The utopia is also rigidly against violence. Why? Violence is an integral part of human nature. The utopia does feature sport games, which are an extension of violence. We enjoy competition and the adrenaline of hitting and being hit. A good civilization finds a productive way to use this drive. It’s ironic Nevo sings praise of sexuality while dismissing violence. Anyone can pick up a sword, but sexuality is also a world of losers and winners, where the Beautiful People are having fun while everyone else is cast out. If anything, violent games are more fair than romantic love.

Nevo’s vision of South America is your typical Israeli bullshit. There’s some poverty, but life is mostly peaceful and fun. The occasional view of the dangers is quickly swept aside. South America is mostly a place for new adventures and new perspective. If I were a SouthAmerican, I’d be offended. These countries don’t exist to provide Western people a new sense of purpose, to cure their emptiness. They’re countries with their unique histories and cultures and issues. Israel has a strong Leftist/Social Justice movement. I’m surprised no one called out Nevo about how South America isn’t an amusement park or a psychotherapist.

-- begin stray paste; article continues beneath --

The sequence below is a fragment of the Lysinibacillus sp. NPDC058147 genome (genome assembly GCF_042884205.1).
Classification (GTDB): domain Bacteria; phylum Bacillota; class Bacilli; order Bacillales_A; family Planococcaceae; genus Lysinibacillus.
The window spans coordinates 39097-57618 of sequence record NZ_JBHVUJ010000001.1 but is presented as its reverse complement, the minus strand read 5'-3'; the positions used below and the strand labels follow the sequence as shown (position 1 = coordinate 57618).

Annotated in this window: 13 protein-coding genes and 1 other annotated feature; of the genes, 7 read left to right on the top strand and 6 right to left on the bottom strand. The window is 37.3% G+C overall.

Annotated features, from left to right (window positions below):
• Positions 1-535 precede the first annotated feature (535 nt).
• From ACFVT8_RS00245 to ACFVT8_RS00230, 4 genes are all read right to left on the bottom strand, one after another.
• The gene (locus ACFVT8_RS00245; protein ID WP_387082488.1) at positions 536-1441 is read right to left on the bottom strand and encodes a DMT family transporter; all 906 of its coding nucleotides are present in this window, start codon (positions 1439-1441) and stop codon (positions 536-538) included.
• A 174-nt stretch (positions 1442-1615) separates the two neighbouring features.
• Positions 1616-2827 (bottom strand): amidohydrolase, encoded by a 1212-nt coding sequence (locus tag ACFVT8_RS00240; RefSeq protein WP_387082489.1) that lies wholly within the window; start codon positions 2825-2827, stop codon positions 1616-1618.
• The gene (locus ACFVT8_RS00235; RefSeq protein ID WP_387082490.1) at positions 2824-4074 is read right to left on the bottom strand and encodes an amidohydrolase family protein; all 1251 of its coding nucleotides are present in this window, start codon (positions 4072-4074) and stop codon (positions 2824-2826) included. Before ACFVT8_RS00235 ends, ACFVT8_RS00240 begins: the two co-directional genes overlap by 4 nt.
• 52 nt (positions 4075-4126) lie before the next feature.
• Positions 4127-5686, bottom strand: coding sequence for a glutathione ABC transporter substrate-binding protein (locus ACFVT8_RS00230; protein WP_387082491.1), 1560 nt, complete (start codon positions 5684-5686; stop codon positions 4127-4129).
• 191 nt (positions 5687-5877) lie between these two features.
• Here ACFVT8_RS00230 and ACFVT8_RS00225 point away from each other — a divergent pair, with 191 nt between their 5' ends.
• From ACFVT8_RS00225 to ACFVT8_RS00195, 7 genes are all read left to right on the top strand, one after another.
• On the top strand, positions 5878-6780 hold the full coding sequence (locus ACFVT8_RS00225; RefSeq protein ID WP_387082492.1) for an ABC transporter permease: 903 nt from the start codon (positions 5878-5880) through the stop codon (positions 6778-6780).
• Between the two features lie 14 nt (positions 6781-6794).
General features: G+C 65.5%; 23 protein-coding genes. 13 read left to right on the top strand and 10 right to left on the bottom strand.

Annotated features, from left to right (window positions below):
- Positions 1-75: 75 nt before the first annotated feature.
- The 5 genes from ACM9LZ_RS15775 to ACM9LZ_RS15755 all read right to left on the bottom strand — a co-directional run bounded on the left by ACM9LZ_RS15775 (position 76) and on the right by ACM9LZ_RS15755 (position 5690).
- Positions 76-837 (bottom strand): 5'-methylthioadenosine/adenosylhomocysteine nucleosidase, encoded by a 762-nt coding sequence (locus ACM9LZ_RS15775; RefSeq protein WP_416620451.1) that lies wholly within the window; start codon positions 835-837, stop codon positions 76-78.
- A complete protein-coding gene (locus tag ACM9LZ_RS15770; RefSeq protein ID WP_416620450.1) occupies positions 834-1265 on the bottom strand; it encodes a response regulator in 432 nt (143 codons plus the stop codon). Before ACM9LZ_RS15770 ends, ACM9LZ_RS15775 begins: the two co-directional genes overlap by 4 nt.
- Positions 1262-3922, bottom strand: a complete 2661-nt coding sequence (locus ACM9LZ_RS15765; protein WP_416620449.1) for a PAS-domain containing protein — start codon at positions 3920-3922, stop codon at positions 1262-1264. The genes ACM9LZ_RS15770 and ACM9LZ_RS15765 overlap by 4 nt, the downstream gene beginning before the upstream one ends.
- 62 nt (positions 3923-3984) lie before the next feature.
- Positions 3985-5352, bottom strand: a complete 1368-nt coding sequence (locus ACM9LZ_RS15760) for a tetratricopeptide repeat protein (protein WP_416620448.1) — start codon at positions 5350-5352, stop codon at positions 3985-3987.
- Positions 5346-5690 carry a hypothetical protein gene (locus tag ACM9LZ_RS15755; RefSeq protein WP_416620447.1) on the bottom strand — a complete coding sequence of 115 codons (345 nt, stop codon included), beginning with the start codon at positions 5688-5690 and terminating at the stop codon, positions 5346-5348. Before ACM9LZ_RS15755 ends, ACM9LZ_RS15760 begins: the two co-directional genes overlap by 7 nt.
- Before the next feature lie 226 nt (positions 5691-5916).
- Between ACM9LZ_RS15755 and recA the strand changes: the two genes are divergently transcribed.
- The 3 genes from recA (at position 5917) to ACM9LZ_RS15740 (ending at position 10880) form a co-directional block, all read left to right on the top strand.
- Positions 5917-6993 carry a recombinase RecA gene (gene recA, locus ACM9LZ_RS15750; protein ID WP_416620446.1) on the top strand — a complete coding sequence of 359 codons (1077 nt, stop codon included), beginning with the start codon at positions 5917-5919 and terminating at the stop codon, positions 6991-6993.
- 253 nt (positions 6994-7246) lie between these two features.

The prose is also horrid. Nevo rambles with no style or rhythm. There isn’t a word for this type of prose. It’s not a sign of uniqueness but a lack of focus. Nevo just spills a lot of words, going in and out of character heads. He puts no quotation marks around dialogues. That might make sense in minimalist novels but not in a gushing prose like this one. He also likes to ‘switch’ points of view. It’s the third-person-limited which is really third-person-omniscient and doesn’t add anything.

We even get long backstories about side characters. There’s that washy-washy thing about how our current couple re-create the secret and forbidden love of their grandparents. It’s kind of epic, but looks silly in a serious novel such as this. What does it have to do with the Israelis’ desire to escape?